Whether it be ringing a door bell, looking through a menu on-line the day before, or booking three months prior, a meal starts way before the first plate is delivered. At Chateau Impney it begins when you first see the Louis XIII style chateau from the A38. The long drive leads up through the extensive grounds where the imposing red-brick building remains beautiful, albeit now with a less than beautiful rear extension.



The chateau was a labour of love, built almost 150 years ago by a salt magnet to satisfy his Parisian raised wife, who sadly did a runner before the building was finished. I wish that we had been able to make a similar dart for it when the food started to appear. The first issue is the location of the dining room, deep in the lower loins of the building. Whilst upstairs is a majestic ode to The Renaissance, the dining room in the basement is a faux art deco mass of monochrome. Sadly, its less Louis XIII chateau and more Fritzel’s Palace. The menu is an unapologetic collection of 70’s dinner party classics, which is fine, just as long they are done well.  A goats cheese soufflé looked fine enough, but had the texture of a tennis ball and no flavour whatsoever.  Around it was a mango and chilli salsa which lacked any heat. If ever a recipe needed re-approaching, this was it. On the flip of this was a ramekin filled with chopped bacon and button mushrooms, topped with smoked cheddar.  Estate agents would describe it as “rustic” looking, though I will leave you to draw your own conclusions on its appearance.  It tasted acceptable in the way that bacon, mushrooms, and melted cheese do, but a starter in a restaurant? Really?  Not good enough.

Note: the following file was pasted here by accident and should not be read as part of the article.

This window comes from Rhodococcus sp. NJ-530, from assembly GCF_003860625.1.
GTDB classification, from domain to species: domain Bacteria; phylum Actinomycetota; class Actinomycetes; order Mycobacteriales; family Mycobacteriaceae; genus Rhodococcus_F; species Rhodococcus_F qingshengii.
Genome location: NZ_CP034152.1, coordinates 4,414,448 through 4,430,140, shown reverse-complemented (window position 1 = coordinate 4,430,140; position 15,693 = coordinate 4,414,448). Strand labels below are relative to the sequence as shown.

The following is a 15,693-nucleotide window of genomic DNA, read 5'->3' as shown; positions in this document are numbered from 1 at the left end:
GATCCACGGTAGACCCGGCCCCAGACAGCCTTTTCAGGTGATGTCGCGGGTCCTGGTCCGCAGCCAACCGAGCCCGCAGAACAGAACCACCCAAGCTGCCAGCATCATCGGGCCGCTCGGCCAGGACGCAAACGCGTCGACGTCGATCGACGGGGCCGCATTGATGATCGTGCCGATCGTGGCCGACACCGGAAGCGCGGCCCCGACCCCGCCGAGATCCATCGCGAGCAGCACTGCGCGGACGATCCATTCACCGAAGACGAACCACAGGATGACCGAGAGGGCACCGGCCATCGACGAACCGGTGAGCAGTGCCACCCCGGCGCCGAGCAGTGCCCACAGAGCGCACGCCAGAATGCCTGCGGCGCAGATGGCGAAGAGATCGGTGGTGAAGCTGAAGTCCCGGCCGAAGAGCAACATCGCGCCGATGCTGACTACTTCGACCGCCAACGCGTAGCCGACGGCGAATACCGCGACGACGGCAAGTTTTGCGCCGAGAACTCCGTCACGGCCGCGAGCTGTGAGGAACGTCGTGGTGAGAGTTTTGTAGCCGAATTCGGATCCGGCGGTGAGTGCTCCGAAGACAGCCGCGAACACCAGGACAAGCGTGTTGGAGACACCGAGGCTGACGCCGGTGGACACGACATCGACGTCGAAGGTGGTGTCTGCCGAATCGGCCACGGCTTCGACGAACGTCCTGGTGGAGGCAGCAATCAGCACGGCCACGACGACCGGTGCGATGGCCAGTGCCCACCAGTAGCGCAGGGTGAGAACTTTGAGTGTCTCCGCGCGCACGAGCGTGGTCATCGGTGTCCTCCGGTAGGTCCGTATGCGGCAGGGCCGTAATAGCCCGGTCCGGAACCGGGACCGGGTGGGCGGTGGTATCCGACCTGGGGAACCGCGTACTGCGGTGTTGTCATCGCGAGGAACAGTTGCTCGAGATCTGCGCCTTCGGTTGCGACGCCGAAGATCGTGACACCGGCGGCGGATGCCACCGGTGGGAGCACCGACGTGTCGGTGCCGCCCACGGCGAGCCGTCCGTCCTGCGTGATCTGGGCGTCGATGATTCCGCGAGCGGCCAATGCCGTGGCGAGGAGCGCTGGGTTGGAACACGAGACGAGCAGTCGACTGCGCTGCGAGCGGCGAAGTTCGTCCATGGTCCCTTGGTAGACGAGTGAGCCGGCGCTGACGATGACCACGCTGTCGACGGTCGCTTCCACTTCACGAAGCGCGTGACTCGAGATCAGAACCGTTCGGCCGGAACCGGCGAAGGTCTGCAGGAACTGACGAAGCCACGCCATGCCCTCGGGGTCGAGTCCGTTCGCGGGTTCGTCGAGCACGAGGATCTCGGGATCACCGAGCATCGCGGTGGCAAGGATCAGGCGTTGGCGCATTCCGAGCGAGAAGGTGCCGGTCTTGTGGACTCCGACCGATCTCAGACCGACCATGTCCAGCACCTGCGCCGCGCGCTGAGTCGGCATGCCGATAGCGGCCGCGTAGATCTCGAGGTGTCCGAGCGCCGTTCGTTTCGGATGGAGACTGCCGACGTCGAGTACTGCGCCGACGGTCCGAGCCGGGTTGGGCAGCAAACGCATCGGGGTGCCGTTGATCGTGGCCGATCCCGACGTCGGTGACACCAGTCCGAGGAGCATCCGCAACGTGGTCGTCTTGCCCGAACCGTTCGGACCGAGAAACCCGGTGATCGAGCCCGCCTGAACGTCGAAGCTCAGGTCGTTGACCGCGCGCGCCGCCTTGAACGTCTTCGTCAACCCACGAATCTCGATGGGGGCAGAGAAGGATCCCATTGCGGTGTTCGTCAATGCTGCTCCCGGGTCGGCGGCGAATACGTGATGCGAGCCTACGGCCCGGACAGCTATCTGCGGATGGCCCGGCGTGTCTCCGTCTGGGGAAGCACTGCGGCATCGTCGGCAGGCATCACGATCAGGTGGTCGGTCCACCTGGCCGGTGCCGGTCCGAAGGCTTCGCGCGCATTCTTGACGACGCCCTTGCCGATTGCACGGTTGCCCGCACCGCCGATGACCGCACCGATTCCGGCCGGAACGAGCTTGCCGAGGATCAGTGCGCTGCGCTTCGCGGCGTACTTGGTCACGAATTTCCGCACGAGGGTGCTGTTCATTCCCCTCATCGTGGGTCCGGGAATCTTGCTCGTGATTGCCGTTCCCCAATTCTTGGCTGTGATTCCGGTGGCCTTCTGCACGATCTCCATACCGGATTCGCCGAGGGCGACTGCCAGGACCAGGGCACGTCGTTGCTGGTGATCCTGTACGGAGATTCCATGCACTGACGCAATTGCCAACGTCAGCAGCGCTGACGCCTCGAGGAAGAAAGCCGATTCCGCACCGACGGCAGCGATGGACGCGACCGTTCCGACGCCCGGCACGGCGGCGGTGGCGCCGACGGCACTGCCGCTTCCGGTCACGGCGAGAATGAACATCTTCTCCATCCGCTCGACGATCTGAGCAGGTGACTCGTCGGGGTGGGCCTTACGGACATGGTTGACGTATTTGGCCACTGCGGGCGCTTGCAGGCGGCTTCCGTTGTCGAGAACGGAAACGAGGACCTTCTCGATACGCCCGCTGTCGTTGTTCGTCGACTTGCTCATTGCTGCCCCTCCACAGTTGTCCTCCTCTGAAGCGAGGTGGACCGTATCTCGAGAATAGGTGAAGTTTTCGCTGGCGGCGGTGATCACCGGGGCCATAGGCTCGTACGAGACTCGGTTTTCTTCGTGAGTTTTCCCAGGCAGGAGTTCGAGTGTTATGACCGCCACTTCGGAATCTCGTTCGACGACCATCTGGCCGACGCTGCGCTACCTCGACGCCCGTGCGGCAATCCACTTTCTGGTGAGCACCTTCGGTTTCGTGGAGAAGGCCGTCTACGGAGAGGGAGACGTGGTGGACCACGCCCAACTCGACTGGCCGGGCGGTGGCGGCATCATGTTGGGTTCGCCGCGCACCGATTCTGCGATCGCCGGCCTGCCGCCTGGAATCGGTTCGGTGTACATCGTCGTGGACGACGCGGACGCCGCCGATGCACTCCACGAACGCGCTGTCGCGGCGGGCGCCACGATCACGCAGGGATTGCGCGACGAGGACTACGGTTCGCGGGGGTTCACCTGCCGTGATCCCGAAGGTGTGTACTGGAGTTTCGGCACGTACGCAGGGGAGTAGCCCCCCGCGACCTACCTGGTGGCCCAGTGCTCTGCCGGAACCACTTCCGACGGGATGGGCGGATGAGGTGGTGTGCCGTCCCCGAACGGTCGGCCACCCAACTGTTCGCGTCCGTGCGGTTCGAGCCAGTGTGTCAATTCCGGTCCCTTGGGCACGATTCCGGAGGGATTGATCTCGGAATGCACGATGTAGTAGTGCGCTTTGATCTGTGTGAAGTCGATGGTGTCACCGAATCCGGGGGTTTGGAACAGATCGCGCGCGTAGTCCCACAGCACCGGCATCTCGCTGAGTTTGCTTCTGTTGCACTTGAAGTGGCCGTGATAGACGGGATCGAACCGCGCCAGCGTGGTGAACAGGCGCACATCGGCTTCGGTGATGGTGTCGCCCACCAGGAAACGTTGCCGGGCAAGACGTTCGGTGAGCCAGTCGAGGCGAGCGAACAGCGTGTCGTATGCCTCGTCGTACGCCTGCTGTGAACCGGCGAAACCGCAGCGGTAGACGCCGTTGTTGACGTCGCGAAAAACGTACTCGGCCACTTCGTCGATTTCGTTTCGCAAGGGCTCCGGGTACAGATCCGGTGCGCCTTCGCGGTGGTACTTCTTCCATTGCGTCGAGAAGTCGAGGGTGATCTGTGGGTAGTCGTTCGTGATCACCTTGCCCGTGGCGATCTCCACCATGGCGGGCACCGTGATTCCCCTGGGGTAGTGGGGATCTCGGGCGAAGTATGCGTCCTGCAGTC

Chicken with tarragon sauce had reasonably well cooked poultry in a cream sauce with no aniseed flavour present.  We were the last sitting, so maybe they run out of tarragon, who knows.  The potato fondant was very good, properly buttery and cooked through.  A turkey roast faired slightly better with good roast spuds, fluffy Yorkshire pudding, and a proper gravy.  Vegetables came served separately and varied from well cooked carrots to raw broccoli. 096


Desserts were a continuation of the frustrating previous courses.  Apple and toffee pie was actually a decent apple pie, topped with a toffee sauce and a bowlful of a custard which I can pretty much guarantee was the powdered variety.  Again, it was rustic looking, but I don’t mind that with dessert.  A chocolate and caramel tart looked a lot better, even if there was little, if any, of the caramel flavour.



The service was led by a very polite restaurant manager and I felt sorry for her.  She can only deal with what is placed in her hands – it is the kitchens job to ensure it is good enough to go out.  All of this was charged at the very modest twenty-two pounds for three courses, which for some I imagine accounts for good value.  Not I.  A tenner a head extra could have got me a very good lunch elsewhere.  Chateau Impney is a beautiful place, but it is best viewed from the road en route to somewhere else to eat.